The recent launch of the M42 hard shoulder running pilot has created a measure of public disquiet even if it has not always been well informed.
The hard shoulder is there for a reason and any scheme that removes it needs to be able to maintain some place of refuge for drivers who break down, and provide access for emergency vehicles.
At this early stage, the M42 pilot looks as though it manages to do this. It can provide whichever of an extra running lane or a traditional hard shoulder is most needed, and is able to change between the two safely.
But to do this it needs vehicle detectors and overhead gantry signals which allow traffic control (including speed limits) in each individual lane. It also needs the mass deployment of CCTV cameras, and the construction of emergency refuges beyond the hard shoulder at about 500m intervals. All in all this brings a bill of getting on for £100M.
There are places away from the M42 where the hard shoulder has safely been turned into a traffic lane - for example on the approaches to slip roads. For these short distances we can cope without a hard shoulder, as we do for some bridges on widened motorways. At motorway roadworks, the hard shoulder often becomes a traffic lane that keeps traffic flowing, but with 24 hour free removal of broken-down vehicles.
Today it looks as if sophisticated traffic information and management technologies can make hard shoulder running possible without impacting on safety, but only on short sections of motorway, at limited times and as a tactical short term measure.
But the £100M bill for the M42 must look big to many. Plans are already being made to dispense with the hard shoulder altogether on other motorways, and we have to have serious reservations about this.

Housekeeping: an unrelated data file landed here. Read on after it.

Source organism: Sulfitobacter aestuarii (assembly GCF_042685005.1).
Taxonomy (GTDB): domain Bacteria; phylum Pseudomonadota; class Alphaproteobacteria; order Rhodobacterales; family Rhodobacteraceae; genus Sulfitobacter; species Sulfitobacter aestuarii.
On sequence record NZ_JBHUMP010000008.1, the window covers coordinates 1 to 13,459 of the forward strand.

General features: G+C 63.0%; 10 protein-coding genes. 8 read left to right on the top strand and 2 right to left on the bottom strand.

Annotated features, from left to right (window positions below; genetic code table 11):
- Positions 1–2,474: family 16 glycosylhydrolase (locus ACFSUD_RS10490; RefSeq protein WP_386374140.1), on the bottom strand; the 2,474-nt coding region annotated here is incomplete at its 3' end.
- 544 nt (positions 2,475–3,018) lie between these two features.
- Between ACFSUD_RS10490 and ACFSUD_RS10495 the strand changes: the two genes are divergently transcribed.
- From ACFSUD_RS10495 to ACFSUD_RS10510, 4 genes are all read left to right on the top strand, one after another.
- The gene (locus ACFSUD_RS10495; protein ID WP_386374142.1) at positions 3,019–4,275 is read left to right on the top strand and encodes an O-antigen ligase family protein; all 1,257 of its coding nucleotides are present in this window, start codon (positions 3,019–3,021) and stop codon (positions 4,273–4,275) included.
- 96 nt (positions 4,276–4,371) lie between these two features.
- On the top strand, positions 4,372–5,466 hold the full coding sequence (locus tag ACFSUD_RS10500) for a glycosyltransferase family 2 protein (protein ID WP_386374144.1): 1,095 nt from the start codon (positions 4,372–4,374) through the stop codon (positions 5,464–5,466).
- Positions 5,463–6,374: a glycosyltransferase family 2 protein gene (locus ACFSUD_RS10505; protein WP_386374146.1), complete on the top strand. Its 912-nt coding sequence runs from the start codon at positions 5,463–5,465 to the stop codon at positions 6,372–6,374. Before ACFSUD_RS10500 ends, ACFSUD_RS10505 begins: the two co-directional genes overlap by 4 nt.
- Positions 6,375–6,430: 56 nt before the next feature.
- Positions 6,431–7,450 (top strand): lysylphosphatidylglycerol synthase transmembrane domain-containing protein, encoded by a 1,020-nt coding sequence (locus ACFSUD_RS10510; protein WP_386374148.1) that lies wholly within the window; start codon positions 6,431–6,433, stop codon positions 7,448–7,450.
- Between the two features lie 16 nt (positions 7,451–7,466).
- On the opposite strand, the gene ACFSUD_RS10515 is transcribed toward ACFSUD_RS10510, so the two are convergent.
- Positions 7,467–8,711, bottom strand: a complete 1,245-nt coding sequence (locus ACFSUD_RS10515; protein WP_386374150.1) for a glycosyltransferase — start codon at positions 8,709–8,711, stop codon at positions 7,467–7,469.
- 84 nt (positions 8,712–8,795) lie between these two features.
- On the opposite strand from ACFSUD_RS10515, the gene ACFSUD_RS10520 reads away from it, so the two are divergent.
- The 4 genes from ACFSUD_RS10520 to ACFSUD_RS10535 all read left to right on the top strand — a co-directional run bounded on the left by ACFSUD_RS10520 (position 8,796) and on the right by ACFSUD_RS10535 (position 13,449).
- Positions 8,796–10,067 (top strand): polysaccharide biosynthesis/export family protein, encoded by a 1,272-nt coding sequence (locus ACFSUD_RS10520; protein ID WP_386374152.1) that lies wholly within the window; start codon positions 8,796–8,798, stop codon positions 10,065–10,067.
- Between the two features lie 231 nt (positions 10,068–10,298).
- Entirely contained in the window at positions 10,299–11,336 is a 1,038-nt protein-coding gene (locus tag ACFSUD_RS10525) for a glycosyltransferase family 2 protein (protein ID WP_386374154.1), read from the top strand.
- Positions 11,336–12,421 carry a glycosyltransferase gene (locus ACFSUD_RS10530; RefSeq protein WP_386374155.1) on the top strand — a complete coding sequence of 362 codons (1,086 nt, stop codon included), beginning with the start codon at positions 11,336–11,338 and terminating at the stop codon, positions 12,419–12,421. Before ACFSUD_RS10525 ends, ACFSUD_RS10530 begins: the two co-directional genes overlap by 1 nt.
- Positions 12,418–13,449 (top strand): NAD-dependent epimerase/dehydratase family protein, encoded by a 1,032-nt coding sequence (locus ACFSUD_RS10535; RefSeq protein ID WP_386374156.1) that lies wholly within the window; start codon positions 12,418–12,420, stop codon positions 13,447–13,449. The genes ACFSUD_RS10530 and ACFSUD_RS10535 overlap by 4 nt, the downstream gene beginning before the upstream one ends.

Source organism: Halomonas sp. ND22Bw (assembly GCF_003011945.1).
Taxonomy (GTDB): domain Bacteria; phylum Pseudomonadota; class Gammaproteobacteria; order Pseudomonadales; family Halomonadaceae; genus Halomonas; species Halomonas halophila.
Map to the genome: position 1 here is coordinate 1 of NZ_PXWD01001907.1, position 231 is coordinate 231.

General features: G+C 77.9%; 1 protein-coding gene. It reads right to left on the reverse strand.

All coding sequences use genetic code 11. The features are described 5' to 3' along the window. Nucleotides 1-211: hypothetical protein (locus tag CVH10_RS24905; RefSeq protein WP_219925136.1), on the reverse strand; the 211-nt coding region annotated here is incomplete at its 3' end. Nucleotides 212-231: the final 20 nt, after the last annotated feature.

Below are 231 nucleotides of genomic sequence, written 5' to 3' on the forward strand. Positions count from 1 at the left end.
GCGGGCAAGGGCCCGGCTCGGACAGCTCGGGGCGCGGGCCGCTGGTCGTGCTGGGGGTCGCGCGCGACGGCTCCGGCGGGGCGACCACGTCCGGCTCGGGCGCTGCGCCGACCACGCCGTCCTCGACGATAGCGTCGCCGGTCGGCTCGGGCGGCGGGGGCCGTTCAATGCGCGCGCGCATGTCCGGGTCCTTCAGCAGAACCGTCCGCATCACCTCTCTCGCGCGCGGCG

While we must be pragmatic, and seek out new workable solutions to increasing traffic congestion, safety must not be traded for extra capacity.
The M42 has been the subject of a huge education campaign. But there is a limit to the number of hard shoulder running arrangements that can be used without confusion.
The M42 has gantries and hard shoulder running. The western M25 has gantries but no hard shoulder running. The next scheme may just have hard shoulder running and no gantries, while the other motorways will still have neither gantries nor hard shoulder running. We uniform and easily understood rules.
We have welcomed the closely monitored trial on the M42. But we have also told the government that taking away the hard shoulder can only be a short term solution.
The M42 pilot could yet become an expensive culde-sac in the development of motorways in the UK, while the way ahead becomes the cheaper option of permanently dispensing with the hard shoulder. At the moment it looks as if this is a serious possibility. This must not be allowed to happen.
Andrew Howard is the AA Motoring Trust's head of road safety